Are the wormholes of eighty years; four generations’ shoes
Stumble and scrape and fall
To the floor my father stained,
The new blood streaming from his head. The drift
Of autumn fires and a century’s cigars, that gun’s
Magnanimous and brutal smoke, endure.
The house in “The Upstairs Room,” seemingly a family home of four generations, carries an idea of consistency borne out by the permanence of hardwood allowed to last through those generations. “Wormholes” suggest time and rot, like in an apple, the wood allowed to rot in places that allow a view to the inner workings of the structure. The ambiguity of “the floor my father stained”—first suggesting the work of applying wood stain before we are told of the staining of the blood from his suicide by gunshot. Every comfortable and happy memory, when given a chance to age, turns into a part of a longer, sadder timeline.
In a lot of Kees’s poems there are glancing lines, scenes sometimes barely sketched that manage to evoke something out in the open. Characters are given lines of speech, but the words are quoted as though by a witness who happened to be in the room, rather than presented as part of a dialogue. Take “Aunt Elizabeth”:
They lean in frames along the fading wall,
The hideous ancestors. While Aunt Elizabeth,
Imprisoned by National Geographics, cats, and air
Enclosing dead poinsettia plants, rocks slowly in the chair
Her mother died in. “And when the ‘phone rang, Paul,”
She says, “I answered. There was no one there;
There was no one there at all!”
No one—not Paul nor anyone else—replies to Aunt Elizabeth, even as he is presumably there to witness her making these pronouncements. We see the character in-scene, living alone, surrounded by hoarded materials, and evidence of family members long vanished—a history left static. Elizabeth’s spoken language introduces a new voice that gets spliced into the poem, like a grafted stem, and overrides the poetic voice of Kees—her words delivering the existential angst of not being heard, of the dreadful feeling that nobody knows you are even there.
In the next stanza, we are provided updates on relatives in the photographs that look upon her, echoing the sudden violent fates of the neighbors in “1926”:
Her past is rearranged by hardening arteries,
The neighbors’ dogs, ruining her flower bed,
Nieces’ abortions, failing profits, and the dead, of course,
Their nerveless eyes along the wall. They were well fed,
Expiring quietly among the parlor furniture or in some room
Upstairs, the older ones; two of them shot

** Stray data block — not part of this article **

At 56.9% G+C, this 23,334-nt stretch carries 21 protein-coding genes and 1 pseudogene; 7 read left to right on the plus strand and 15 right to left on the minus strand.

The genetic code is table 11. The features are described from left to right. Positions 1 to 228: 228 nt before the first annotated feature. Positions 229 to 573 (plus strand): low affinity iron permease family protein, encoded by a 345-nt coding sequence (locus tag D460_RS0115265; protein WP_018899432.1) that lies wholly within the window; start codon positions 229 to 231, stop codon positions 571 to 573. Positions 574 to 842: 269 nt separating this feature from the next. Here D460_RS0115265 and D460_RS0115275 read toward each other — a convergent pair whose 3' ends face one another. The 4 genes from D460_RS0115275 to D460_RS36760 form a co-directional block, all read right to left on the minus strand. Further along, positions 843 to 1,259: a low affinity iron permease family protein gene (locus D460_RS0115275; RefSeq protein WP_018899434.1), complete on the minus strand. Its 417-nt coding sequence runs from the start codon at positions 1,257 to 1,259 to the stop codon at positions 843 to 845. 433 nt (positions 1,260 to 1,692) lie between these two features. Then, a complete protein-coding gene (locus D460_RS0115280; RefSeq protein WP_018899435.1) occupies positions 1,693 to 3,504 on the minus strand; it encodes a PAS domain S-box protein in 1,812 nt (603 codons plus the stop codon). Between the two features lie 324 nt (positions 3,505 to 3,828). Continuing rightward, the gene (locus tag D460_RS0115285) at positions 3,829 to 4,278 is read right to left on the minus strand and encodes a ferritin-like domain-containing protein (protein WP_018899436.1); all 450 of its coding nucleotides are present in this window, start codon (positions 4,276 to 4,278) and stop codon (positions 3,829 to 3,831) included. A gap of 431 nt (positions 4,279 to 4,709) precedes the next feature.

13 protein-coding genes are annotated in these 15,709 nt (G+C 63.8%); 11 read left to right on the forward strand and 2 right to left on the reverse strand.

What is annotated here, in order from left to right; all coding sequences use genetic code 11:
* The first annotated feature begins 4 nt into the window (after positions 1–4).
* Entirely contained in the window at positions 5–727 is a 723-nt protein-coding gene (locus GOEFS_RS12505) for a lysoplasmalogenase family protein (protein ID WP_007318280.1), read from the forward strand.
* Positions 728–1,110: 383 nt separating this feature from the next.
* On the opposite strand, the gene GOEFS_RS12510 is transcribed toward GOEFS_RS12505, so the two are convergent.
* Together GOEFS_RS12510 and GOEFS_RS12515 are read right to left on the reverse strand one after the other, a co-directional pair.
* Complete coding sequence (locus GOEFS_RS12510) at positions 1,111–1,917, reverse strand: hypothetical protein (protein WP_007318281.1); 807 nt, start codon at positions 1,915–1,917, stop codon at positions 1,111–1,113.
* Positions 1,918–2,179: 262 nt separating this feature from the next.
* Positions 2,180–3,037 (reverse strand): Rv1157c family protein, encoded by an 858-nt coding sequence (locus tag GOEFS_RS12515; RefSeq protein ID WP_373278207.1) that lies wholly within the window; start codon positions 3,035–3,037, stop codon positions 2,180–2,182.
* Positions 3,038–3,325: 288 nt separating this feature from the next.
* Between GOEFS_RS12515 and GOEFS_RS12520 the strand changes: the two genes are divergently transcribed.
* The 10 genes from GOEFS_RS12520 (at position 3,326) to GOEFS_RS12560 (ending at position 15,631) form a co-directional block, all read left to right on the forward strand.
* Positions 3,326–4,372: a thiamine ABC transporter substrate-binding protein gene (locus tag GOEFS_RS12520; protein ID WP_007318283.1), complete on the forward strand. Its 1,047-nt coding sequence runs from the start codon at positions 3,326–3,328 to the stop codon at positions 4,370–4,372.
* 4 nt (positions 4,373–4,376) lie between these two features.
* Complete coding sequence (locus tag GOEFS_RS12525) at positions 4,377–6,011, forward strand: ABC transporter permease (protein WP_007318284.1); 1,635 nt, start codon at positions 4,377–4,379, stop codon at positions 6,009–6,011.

In wars abroad; one of the girls
Stabbed herself with a paperknife; but gently;
The wound healed.
More sneaky violence, the deaths and injuries alluded to offhandedly, a knowledge the narrator withholds until it happens to come up. (Also interesting here is the callback to the death discovered upstairs in “The Upstairs Room.”) The air of mystery and intrigue is enhanced by the poem’s refusal to provide a narrative of action or exchange, a way out. The eyes of her dead ancestors are locked onto Elizabeth, trapped in her prison of one-sided conversations with people who are no longer around.
It is easy to interpret some of the poetic characters as alter egos. “The frightened male librarian, / Young, though no longer so very young, / Exhibiting signs of incipient baldness, / Gyrated most considerately / Through all the latest books,” reads the beginning of “The Situation Clarified,” with the line likely alluding to the author, who worked as a librarian after graduating with a degree in library science at the University of Denver. If we take this character to be Kees at a younger age, then the poet uses the poem as a lens to consider his younger self as a character and the poem a judgment on himself. We see him operating, gyrating, through this environment in which he is apparently “frightened,” considered as a puppet (“was hung / By wires, pulled from rafters”), caught in a morass of book stacks and local nonprofit politics, the focus of an affair “hushed up more or less immediately” by “an anonymous friend of the Carnegie family.” We are given no specific details on the affair, nor explanations for anyone’s actions. Doing so would make the scene less interesting. Instead, the coyness and assuredness of the language, almost a kind of narrative voiceover (“And thus / Justice triumphed in the end”) imbues the scene with a sense of winky understanding; we can bring our knowledge of how such arrangements proceed to the poem to fill in the rest.